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# Mechanical and Electrical Analogies

The behavior of the analogous mechanical and electrical systems is defined by the same types of differential equations as is evident from a comparison of Eq. 1-29 with Eq. 1-26 and of Eq. 1-57 with Eq. 1-72. Analogies based on these types of differential equations are shown in Table 1-1.(1) The force F and the voltage or electromotive force E, in Table 1-1 may be constants as well as functions of time. It should be noted that both V and E serve as symbols for voltage.

 * Equations are sometimes expressed in terms of the stiffness factor S, which is the reciprocal of compliance, instead of in terms of compliance S = 1/C.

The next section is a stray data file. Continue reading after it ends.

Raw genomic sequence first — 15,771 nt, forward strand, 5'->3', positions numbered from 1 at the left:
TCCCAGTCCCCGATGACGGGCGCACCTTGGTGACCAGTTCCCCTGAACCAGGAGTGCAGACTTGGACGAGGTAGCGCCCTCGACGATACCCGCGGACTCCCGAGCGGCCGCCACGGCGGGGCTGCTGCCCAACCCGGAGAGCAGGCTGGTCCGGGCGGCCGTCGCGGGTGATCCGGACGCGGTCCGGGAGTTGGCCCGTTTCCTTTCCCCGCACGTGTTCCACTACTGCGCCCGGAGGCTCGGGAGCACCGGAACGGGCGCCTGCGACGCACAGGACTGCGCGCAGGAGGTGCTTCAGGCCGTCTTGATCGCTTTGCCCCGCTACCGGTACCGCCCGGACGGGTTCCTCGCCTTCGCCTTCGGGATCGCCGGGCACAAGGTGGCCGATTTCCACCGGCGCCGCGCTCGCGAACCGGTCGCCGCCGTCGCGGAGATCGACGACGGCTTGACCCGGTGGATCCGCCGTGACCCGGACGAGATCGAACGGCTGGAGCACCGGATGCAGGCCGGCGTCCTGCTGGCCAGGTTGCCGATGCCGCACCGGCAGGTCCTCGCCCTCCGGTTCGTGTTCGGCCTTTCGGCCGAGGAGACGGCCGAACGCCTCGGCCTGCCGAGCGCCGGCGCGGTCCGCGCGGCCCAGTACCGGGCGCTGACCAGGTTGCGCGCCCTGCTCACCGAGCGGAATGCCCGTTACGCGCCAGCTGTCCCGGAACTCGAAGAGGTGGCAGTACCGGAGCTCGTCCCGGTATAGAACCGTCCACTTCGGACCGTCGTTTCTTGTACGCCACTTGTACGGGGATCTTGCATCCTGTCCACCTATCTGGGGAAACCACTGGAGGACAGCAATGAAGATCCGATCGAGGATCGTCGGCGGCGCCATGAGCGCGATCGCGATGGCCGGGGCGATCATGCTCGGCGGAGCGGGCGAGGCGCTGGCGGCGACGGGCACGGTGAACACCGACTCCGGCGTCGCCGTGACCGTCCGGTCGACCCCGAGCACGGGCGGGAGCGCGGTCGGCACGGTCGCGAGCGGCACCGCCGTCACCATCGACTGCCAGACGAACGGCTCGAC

Figure 1-15. Parallel R-L-C circuit.

The term compliance is used in connection with the mechanical quantities listed in Table 1-1. Compliance denotes the inverse of stiffness and corresponds to capacitance in the electrical circuit when force in the mechanical system is considered analogous to voltage in the electrical system. The relation shown in Table 1-1 is sometimes called the direct relation. The inverse of these relations may also be used. These follow from comparing a parallel electrical circuit, as shown in Fig. 1-15, with the mechanical system. The differential equation for this parallel circuit is

 [1-92]

The inverse relation between mechanical and electrical quantities are shown in Table 1-2.

TABLE 1-2. INVERSE RELATION BETWEEN MECHANICAL AND ELECTRICAL QUANTITIES

A comparison of quantities for the torsional system is shown in Table 1-3.

 1 Tables 1-1, 1-2, and 1-3, are from W. P. Mason, Electromechanical Transducers and Wave Filters, 2nd Ed. Princeton, N.J.: D. Van Nostrand Co., Inc., 1948.

Last Update: 2011-01-09